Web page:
Shares of newly spun-off Ticketmaster rose nearly 7 percent on Thursday on the first day the West Hollywood-based ticketing service began independent trading on the Nasdaq.

Shares of Ticketmaster ended the day up $1.45, or 6.7 percent, to $23.09, giving the company a $1.56 billion market cap. Trading volume was 4.3 million shares on 72 shares outstanding.

Barry Diller's IAC/InterActive earlier spun off Ticketmaster and three other units: the HSN Inc., a TV and online shopping network; Tree.com Inc., which operates the online lender LendingTree; and Interval Inc., a time-share vacation planning service.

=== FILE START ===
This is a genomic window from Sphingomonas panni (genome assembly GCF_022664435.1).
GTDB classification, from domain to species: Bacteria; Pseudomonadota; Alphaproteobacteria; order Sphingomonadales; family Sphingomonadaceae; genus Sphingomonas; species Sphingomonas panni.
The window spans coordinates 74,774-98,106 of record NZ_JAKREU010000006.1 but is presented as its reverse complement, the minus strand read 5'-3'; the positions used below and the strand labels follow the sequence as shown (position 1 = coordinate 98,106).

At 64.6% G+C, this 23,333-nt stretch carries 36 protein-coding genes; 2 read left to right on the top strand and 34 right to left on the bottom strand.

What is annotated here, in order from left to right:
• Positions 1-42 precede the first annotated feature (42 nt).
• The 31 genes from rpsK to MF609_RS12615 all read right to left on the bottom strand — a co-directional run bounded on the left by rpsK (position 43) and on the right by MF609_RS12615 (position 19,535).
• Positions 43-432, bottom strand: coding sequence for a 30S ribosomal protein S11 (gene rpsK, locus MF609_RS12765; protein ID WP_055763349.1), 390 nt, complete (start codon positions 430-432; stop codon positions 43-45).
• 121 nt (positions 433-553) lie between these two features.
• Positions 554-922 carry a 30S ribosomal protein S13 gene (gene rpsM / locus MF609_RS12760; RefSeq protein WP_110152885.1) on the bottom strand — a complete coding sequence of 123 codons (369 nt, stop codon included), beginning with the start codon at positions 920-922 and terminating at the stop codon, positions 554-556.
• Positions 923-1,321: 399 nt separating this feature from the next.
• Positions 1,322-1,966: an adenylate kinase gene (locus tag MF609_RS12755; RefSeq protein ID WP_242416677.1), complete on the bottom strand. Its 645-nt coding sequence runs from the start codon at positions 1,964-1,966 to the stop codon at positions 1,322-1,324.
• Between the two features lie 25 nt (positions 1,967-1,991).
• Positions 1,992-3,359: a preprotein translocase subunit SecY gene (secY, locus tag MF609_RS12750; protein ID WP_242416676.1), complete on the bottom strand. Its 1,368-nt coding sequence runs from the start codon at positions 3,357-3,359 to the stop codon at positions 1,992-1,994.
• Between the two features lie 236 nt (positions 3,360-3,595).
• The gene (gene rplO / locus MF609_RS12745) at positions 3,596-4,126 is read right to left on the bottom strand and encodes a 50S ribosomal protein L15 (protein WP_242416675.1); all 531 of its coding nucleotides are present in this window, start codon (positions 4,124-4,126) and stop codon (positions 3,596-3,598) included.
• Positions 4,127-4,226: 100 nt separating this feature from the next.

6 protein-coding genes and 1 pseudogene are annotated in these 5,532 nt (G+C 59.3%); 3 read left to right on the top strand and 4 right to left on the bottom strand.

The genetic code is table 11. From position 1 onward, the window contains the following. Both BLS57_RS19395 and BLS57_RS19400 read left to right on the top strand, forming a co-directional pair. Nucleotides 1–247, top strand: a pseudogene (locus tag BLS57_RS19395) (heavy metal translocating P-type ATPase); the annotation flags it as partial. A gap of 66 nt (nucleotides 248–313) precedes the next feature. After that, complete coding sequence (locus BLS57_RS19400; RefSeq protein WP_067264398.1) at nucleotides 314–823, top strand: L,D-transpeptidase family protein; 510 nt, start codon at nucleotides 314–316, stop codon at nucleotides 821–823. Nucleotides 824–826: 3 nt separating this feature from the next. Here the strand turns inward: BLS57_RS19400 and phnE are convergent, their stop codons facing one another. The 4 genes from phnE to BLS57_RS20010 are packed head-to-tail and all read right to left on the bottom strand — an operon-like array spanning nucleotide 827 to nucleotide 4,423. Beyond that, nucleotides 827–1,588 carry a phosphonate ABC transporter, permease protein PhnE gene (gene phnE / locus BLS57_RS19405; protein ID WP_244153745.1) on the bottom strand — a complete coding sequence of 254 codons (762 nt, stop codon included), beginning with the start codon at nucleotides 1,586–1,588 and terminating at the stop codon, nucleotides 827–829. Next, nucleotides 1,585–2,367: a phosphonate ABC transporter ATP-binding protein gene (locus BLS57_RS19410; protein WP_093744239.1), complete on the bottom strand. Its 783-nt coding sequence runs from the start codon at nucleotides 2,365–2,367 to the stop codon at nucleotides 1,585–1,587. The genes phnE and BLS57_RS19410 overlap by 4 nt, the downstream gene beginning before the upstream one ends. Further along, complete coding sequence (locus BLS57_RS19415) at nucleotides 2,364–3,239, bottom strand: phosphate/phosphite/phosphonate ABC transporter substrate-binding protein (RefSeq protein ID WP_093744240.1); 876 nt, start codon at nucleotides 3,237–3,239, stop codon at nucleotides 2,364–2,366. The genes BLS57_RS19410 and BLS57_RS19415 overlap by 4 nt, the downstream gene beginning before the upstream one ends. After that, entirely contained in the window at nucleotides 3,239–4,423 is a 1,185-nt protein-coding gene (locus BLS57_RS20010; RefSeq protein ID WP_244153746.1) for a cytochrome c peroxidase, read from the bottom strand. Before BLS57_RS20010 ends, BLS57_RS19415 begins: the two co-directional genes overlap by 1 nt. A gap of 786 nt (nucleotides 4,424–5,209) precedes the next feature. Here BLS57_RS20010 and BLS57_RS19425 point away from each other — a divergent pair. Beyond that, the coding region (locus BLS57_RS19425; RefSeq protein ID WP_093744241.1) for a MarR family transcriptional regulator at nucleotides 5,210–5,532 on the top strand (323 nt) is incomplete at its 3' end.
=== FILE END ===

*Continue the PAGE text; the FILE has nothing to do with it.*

IAC continues to own Ask.com, Match.com and other Internet properties.

Taking Ticketmaster public comes at a time when the nation's largest seller of tickets to concerts and sporting events is about to lose its largest customer, concert promoter Live Nation Inc., whose contract ends in December. Tickets sold at Live Nation events account for an estimated 15 percent to 20 percent of Ticketmaster's revenue, according to analysts.

Los Angeles-based Live Nation plans to launch a rival online ticketing service with a partner. Both Ticketmaster and Live Nation have ambitious plans to grow their international businesses.

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